4. M (Mitosis, which itself is divided into several stages)
What is the quiescent phase of the cell cycle?
G0 (can occur within G1)
During what phase does DNA replication take place?
S phase (S for synthesis)
Cyclin-dependent Protein Kinase (Cdk)
enzymes that regulates progress through the cell cycle by adding phosphate groups to other molecules
made up of a kinase and a cyclin
changes in the kinase & cyclin components (A-E) drive the cell from 1 stage of the cell cycle to another
a tumor suppressor protein active at the G1/S checkpoint that prevents cells with DNA damage from replicating (before S phase, where replication [synthesis] occurs)
• is mutated in over 50% of cancers
• makes sure damaged DNA isn’t a substrate for replication
condition caused by mutant inherited versions of the p53 tumor suppressor gene
results in tumors at multiple sites
programmed death that cells in which the genome is so damaged that it can’t be repaired may undergo
Prokaryotic Mismatch Repair System
detects replication errors, eg. A — C = a mismatch
uses parental template strand’s adenine methylation to target other strand for base repair
What are the 3 proteins used in prokaryotic mismatch repair?
Mut S recognizes mismatched base pairs
catalyzes the incision of the section of the strand containing the mismatched base pairs
function unknown; it’s thought to provide a protein-protein interface between Mut S & Mut H
What are the 2 human proteins involved in mismatch repair?
hMSH (Human Mut S Homolouge)
hMLH (Human Mut L Homolouge)
What are mutations in human mismatch repair genes correlated with?
mutations in hMSH & hMLH genes are correlated with hereditary non-polyposis colon cancer (HNPCC) + a predisposition to other cancers
• defects in this system may be related to trinucleotide repeat expansions
Diseases Associated with Trinucleotide Repeats (4):
1. Fragile-X syndrome (CGG, FMR-1)
2. Spinobulbar Muscular Atrophy (CAG, androgen receptor)
3. Myotonic Dystrophy (CTG, myotonin kinase)
4. Huntington's Disease (CAG, huntington)
* these disorders frequently involve the brain
Mismatch Repair System, Trinucleotide Repeats & Disease
- • the greater # of repeats → earlier the disease onset
- • replication through these repeats can be a problem
- • IF the mismatch repair system is functional it’ll fix errors
- • when the mismatch repair system is nonfunctioning, disease results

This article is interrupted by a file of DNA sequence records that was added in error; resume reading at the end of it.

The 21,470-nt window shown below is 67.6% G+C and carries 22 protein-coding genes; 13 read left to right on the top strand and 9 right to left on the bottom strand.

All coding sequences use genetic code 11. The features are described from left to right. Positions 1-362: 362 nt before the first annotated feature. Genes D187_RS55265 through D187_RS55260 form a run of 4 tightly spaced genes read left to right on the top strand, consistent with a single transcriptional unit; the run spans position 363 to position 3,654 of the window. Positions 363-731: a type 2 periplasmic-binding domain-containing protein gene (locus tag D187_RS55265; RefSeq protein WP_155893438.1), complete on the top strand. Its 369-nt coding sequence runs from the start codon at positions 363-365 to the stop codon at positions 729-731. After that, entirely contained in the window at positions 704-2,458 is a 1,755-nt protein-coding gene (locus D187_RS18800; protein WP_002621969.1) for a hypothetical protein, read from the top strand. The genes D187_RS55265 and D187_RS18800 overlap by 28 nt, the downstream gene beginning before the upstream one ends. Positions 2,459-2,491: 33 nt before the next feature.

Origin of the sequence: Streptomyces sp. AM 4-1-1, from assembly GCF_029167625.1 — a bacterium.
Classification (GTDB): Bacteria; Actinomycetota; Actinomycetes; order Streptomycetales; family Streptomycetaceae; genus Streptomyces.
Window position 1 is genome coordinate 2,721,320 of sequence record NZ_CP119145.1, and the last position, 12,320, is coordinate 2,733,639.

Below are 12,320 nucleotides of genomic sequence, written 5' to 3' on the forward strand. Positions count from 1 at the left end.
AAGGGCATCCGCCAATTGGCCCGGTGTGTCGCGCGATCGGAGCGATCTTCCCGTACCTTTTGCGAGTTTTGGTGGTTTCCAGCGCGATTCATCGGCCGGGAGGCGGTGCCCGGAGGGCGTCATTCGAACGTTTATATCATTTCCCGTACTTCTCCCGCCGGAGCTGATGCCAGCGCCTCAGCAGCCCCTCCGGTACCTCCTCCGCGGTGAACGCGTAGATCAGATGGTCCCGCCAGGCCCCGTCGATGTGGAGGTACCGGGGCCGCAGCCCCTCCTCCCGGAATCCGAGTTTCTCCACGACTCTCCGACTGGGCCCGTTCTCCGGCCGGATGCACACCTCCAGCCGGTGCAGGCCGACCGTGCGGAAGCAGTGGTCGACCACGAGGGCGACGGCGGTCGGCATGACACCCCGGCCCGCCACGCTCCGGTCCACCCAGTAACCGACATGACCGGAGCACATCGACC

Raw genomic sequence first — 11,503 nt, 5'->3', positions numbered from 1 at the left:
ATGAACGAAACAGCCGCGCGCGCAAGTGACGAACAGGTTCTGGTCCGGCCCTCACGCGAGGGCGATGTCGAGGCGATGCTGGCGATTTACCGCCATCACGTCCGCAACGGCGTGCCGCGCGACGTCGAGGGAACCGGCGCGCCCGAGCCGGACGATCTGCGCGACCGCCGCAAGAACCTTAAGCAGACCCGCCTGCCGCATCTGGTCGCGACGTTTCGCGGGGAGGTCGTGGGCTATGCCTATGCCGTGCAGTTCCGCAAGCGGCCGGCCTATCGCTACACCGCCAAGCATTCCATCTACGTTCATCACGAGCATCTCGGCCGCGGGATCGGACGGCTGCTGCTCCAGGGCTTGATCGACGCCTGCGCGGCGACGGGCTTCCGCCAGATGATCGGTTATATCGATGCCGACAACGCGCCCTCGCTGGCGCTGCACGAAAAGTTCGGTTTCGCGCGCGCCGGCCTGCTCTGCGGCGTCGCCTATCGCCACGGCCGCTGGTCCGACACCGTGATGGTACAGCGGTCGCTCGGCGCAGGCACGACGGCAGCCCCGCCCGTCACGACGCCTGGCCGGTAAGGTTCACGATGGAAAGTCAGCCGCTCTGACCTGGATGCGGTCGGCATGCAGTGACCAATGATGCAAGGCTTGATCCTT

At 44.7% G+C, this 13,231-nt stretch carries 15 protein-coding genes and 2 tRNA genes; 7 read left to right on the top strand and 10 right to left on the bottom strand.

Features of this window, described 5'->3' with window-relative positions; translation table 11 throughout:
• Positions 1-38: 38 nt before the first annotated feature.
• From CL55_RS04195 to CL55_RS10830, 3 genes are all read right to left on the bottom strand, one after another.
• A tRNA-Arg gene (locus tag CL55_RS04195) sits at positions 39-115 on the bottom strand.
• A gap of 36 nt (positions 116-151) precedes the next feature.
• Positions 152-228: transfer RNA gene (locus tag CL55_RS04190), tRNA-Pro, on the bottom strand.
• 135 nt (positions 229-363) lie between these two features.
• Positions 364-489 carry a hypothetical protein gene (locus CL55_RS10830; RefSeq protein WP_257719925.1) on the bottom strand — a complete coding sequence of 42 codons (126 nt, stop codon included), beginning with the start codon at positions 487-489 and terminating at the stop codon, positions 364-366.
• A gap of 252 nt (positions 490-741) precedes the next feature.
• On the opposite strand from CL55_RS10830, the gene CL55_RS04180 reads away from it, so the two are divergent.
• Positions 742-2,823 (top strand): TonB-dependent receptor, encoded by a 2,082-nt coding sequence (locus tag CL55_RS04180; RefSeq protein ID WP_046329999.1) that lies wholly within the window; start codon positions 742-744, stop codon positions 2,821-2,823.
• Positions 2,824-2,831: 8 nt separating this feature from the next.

- • an important function of the mismatch repair system is to NOT let trinucleotide repeats expand* (not formally proven)
Fragile X Syndrome
moderate to severe mental retardation stemming from failure of normal neural development
expansion to greater than 200 repeats in the FMR gene on Chromosome 11
multisystem (eg. muscle weakness, endocrine dysfunction)
dramatic expansions of repeats: ~1000
neurodegenerative disorder with inverse correlation between number of repeats & age of onset :(
4 Steps of Excision Repair (in E.coli)
- 1. Incision
- 2. Excision
- 3. Resynthesis
- 4. Ligation
- (modeled in prokaryotes)
covalent bond formation between adjacent thymines that occurs when DNA is exposed to ultraviolet light (or certain chemical agents, cigarette smoking)
• resulting pyrimidine dimers don’t fit into a double helix so replication & gene expression are blocked until lesions are removed
• considered a bulky addict
Proteins like PCNA & SSB are required for what process in addition to replication?
makes sense because strand stabilization & strand resynthesis needs to happen with excision repair as well
skin cancer correlated with defective excision repair
as a result UV-induced DNA damage cannot be effectively repaired
• XP is the classic example of why we know excision repairs is important; if you can’t remove thymine dimers the end result is cancer
What base can Cytosine spontaneously deaminate to form?
this is potentially mutagenic as it can lead to mismatched base pairs
removes Uracil (that’s arisen because of cytosine deamination) to create an AP site (apurinic or apyrimidinic)
there’s then an endonuclease that CUTS the strand & provides a primer that allows for resynthesis by DNA pol
What’s a chemical mutagen that can cause deamination?
- Nitrous Acid (HNO2)
- Deamination of Adenine → Hypoxanthine (acts like guanine (G) in DNA)
- Deamination of Cytosine → Uracil
What is the major site of alkylation on DNA bases?
the N7 of guanine
this weakens N-glycosidic linkages in DNA & leads to a loss of Guanine from the DNA
polycyclic rings that have the ability to insert themselves between bases of DNA causing physical distortion of the DNA & ultimately leading to the addition or loss of base pair(s)
drugs can be intercalators
protein complex responsible for the repair of pyrimidine dimers in bacteria